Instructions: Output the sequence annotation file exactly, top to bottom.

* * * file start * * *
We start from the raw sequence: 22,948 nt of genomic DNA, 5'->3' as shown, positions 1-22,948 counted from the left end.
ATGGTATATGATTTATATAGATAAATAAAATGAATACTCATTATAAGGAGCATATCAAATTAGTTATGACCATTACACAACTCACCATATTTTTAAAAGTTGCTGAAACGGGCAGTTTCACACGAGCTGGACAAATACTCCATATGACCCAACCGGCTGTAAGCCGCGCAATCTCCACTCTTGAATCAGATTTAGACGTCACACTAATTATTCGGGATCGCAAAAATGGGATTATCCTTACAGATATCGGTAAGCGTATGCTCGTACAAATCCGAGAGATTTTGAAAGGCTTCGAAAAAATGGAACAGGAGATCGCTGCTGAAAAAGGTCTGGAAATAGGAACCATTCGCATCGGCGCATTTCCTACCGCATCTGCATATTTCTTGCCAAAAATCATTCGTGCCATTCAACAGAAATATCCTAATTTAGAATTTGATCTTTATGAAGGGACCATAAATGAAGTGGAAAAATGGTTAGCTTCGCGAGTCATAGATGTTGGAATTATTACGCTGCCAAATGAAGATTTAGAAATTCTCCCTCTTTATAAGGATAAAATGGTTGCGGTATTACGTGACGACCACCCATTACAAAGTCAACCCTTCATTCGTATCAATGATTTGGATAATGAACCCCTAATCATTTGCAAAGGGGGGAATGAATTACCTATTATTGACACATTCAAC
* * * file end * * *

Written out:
We start from the raw sequence: 22,948 nt of genomic DNA, 5'->3' as shown, positions 1-22,948 counted from the left end.
ATGGTATATGATTTATATAGATAAATAAAATGAATACTCATTATAAGGAGCATATCAAATTAGTTATGACCATTACACAACTCACCATATTTTTAAAAGTTGCTGAAACGGGCAGTTTCACACGAGCTGGACAAATACTCCATATGACCCAACCGGCTGTAAGCCGCGCAATCTCCACTCTTGAATCAGATTTAGACGTCACACTAATTATTCGGGATCGCAAAAATGGGATTATCCTTACAGATATCGGTAAGCGTATGCTCGTACAAATCCGAGAGATTTTGAAAGGCTTCGAAAAAATGGAACAGGAGATCGCTGCTGAAAAAGGTCTGGAAATAGGAACCATTCGCATCGGCGCATTTCCTACCGCATCTGCATATTTCTTGCCAAAAATCATTCGTGCCATTCAACAGAAATATCCTAATTTAGAATTTGATCTTTATGAAGGGACCATAAATGAAGTGGAAAAATGGTTAGCTTCGCGAGTCATAGATGTTGGAATTATTACGCTGCCAAATGAAGATTTAGAAATTCTCCCTCTTTATAAGGATAAAATGGTTGCGGTATTACGTGACGACCACCCATTACAAAGTCAACCCTTCATTCGTATCAATGATTTGGATAATGAACCCCTAATCATTTGCAAAGGGGGGAATGAATTACCTATTATTGACACATTCAAC